Tip Sheets & Stories
- 6 Ways to Start Making Your School Bully Free You've taken the pledge now take these 6 viable steps toward a bully free school.
- Bullying: Are you The One? NEA Vice-President Lily Eskelsen asks: Are you the one? When students have one person who says to them, "I believe you. You don't deserve this. I'm going to try and stop this," it changes their world.
- For Parents: If a Child Complains of Being Bullied Without overreaction, convey to the child that you are angry about the bullying sympathetic with the problem and will take appropriate action.
While hate violence makes headlines, the positive actions of people across the country are creating a different story. They are part of a movement called Not In Our Town.
After a rash of teen suicides and complaints that it didn't go far enough to prevent antigay bullying, Minnesota's largest school district will make major changes in its policies to prevent the harassment and bullying of students who are gay, or perceived to be gay.
The fatal consequences of bullying gay youth and the legal fallout.
A high school in Rhode Island addresses bullying through a unique student-faculty collaborative approach.
According to Helen Cottongim, the school bus is one of the most prone places for bullying to occur because the leader of the area has his or her eyes mainly fixed on the road.
Bullied as a child for choosing figure skating over hockey, this education professor and NEA Bully Free pledge taker reminds us that bullying sometimes initiates difficult conversations.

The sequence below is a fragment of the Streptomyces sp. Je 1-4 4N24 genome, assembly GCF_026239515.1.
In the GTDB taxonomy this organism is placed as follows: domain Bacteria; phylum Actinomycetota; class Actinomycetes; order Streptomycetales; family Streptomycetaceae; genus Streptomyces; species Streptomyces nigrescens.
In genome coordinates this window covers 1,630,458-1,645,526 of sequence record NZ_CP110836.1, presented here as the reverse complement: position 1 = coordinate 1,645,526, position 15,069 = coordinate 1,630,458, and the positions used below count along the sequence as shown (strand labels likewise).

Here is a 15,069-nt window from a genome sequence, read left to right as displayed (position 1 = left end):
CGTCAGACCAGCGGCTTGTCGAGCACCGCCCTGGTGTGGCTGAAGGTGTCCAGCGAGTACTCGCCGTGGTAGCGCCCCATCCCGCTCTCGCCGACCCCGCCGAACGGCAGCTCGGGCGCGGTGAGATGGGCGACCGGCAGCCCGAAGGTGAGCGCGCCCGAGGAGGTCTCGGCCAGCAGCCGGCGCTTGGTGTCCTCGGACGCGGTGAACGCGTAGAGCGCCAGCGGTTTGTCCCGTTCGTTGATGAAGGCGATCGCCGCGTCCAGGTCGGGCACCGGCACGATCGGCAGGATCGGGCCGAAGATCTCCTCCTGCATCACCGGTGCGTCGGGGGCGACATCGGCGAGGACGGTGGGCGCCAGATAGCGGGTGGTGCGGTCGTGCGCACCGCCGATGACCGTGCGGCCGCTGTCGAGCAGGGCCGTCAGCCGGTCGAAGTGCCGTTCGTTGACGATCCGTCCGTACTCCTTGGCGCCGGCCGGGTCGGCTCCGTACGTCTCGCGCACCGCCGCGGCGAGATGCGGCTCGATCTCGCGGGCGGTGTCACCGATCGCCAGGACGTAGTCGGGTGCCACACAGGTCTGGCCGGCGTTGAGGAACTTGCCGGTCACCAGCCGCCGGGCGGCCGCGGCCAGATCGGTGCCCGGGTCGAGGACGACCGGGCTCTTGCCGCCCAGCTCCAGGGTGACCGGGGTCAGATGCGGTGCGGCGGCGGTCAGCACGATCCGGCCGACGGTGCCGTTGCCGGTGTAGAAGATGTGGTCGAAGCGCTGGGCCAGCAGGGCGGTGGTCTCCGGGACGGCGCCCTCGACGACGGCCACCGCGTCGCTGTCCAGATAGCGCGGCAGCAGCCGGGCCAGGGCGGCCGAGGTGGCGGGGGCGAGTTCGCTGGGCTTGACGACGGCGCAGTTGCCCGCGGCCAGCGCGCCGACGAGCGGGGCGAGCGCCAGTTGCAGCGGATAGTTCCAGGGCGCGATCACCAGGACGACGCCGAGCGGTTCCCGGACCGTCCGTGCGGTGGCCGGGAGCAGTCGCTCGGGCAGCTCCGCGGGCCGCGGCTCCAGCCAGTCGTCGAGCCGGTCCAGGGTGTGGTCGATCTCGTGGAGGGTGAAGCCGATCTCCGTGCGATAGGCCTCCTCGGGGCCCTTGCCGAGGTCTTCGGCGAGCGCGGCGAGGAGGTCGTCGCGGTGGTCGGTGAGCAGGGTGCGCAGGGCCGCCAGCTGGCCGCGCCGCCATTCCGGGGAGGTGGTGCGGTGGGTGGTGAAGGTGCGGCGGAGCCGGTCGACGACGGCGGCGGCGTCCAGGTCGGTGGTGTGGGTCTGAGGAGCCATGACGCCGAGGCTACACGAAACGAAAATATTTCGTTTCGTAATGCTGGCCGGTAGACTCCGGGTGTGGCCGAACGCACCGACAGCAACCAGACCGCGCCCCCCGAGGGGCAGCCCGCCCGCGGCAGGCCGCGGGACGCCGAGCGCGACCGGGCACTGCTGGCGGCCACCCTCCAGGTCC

Bullied But Not Broken
When a teacher was suspended for disciplining a student in his class who made anti-gay remarks, 14-year-old Graeme Taylor decided to do something about it.
This high school counselor makes his office and his school a safe place for all students.
These educators show how one caring adult can make a difference in the life of a bullied child, from NEA Today magazine.
New research has found that lesbian, gay, bisexual, and transgender (LGBT) students who are severely bullied in middle and high school carry serious health and mental health problems into young adulthood, including depression, suicide attempts, sexually transmitted diseases (STDs) and risk for HIV.
Bullying is not just the "fashionable cause" of the moment.
Anti-Bullying Alliance Brings Out the Stars
The launch party for Be a STAR: a night of celebrity, truth, and a very special film screening.
Confronting bullies in your school is a moral obligation, but did you know it's also a legal obligation? The price you could pay for bullying if you fail to act.
Debbie Pavon knows what to do when she spots one of her "frequent fliers." That's what this education support professional (ESP) calls students who land again and again in the principal's office for being disruptive. Sometimes, they're bullies.
Today's bullies have more ways than ever to devastate their victims. It's time to reconsider the role educators can play in stopping them.
What can the schools and the larger community do to ensure student safety in and out of school?
Digital sticks and stones can't break bones — but they can hurt even more. What educators can do to curb bullying in cyberspace.
When Muslims Are Bullied
Your Muslim students often are the targets of discriminatory harassment and bullying. How can you help?
Schools across the country are screening "Shout it Out" to help teens with tough issues.
This online toolkit provides an introduction to NEA's main issues and educational strategies involving the multiple facets of diversity.